At one point on “it’s different for girls,” the buoyant standout from of Montreal’s 14th album, Innocence Reaches, founder Kevin Barnes sings, “Though some women are demons, all of them are God.” This uncomfortable, sometimes nasty, sometimes sensual sentiment is all over the album, which largely chronicles Barnes’ affairs and disappointments as a single person after the end of his marriage two years ago. The suffering he’s gone through seems to have paid off—it’s one of his most focused and rewarding records in years.
Dating isn’t the only new thing Barnes is trying out. Though songs like “gratuitous abscesses” draw on typical of Montreal inspirations, like ‘60s pop, much of the music here is breaks new ground. Barnes listened to electronic producers like Jack U and Arca while writing these songs, and electro-pop opener “let’s relate” and the EDM-inspired “trashed exs” reveal the effects of those explorations. It’s not hard to imagine either tracks strategically placed in an underground DJ set.
Like all of Barnes work, the real meat of this album is its confessional, unflinching subject matter. On “def pacts,” the effect is devastating: “It’s so tedious watching someone you care about keep failing themselves,” he sings, presumably about an emotionally unstable past lover. It’s one of the album’s most sonically interesting songs, a five-minute suite that alternates between minimal percussion, funky bass, and misty, near-whispered vocals nestled in swaying psychedelic pop.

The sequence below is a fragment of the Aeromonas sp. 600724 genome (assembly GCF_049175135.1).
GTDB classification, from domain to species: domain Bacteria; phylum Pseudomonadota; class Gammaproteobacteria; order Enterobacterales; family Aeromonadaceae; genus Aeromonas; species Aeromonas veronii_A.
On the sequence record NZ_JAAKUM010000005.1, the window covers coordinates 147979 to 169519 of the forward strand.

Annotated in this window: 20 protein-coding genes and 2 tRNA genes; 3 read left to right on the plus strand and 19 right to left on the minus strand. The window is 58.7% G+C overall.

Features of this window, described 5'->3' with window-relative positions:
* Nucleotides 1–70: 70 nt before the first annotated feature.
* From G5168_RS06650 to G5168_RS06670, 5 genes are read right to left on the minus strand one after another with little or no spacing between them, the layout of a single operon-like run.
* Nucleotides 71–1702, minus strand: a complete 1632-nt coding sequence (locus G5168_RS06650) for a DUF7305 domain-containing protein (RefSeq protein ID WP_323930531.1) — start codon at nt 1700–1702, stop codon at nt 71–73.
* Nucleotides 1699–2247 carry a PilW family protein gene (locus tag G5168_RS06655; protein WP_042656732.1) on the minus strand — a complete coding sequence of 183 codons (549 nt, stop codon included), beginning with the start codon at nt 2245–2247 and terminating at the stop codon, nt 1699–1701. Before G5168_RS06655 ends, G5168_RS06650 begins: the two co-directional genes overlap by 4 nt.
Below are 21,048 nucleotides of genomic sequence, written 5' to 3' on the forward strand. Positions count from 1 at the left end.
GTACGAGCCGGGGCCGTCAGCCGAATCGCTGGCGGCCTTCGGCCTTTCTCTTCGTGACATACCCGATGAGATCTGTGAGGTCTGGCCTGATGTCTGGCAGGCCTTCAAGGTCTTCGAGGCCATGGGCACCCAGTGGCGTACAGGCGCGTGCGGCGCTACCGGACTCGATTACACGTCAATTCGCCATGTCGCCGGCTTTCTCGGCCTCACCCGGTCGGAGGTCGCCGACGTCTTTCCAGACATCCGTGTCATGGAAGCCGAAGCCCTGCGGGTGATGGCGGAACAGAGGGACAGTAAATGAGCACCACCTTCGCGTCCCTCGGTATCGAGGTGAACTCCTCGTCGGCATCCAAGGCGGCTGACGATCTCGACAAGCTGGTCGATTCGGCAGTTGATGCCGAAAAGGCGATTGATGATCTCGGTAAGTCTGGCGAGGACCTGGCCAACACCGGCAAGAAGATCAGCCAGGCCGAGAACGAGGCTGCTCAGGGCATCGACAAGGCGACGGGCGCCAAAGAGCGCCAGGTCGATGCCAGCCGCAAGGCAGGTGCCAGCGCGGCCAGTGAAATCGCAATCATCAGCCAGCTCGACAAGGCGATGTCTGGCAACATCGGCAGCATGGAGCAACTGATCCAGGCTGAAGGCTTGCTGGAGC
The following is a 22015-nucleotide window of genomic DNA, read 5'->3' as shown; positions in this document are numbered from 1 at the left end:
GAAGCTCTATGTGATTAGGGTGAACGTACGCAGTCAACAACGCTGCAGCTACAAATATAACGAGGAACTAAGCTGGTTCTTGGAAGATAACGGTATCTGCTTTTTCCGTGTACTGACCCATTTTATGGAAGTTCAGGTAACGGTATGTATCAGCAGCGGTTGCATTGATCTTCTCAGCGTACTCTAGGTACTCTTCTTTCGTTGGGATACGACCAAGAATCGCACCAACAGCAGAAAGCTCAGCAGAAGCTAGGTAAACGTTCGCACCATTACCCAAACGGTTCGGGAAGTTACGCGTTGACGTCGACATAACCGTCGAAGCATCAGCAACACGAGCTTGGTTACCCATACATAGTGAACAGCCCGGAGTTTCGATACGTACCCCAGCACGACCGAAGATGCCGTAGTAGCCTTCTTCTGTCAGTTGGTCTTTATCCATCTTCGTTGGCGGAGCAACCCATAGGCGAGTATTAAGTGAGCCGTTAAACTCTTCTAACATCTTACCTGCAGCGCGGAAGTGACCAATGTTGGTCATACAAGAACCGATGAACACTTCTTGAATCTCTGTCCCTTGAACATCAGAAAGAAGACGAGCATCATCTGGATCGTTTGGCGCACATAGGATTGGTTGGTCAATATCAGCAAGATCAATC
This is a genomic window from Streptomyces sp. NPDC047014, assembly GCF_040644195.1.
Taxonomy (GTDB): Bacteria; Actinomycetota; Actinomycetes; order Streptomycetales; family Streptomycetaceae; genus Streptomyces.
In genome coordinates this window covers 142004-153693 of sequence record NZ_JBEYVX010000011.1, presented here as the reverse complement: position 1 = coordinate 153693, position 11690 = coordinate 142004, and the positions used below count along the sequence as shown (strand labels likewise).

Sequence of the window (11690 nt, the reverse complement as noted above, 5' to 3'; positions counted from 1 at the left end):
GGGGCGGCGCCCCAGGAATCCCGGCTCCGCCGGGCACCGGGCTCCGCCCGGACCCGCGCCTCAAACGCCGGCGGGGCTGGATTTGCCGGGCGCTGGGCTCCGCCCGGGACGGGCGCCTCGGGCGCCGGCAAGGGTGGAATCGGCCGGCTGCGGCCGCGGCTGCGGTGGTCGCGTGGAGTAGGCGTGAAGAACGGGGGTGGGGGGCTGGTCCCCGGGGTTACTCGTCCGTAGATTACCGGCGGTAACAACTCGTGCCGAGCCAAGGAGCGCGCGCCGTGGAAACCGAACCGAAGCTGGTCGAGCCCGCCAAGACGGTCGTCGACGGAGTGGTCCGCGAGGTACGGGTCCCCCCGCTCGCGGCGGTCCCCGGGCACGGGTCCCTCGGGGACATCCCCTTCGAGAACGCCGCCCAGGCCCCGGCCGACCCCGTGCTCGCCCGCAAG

In a way, Barnes is the indiepop Kanye West: his lyrics mercilessly expose his self-hatred and his tendency to judge others. It’s what makes him endlessly fascinating as an artist, two decades into his career. “To survive in this world, you don’t have to become a parasite, you don’t have to be so mercenary, so cruel,” he sings on “def pacts.” Then he admits, “I’m just now learning this myself.”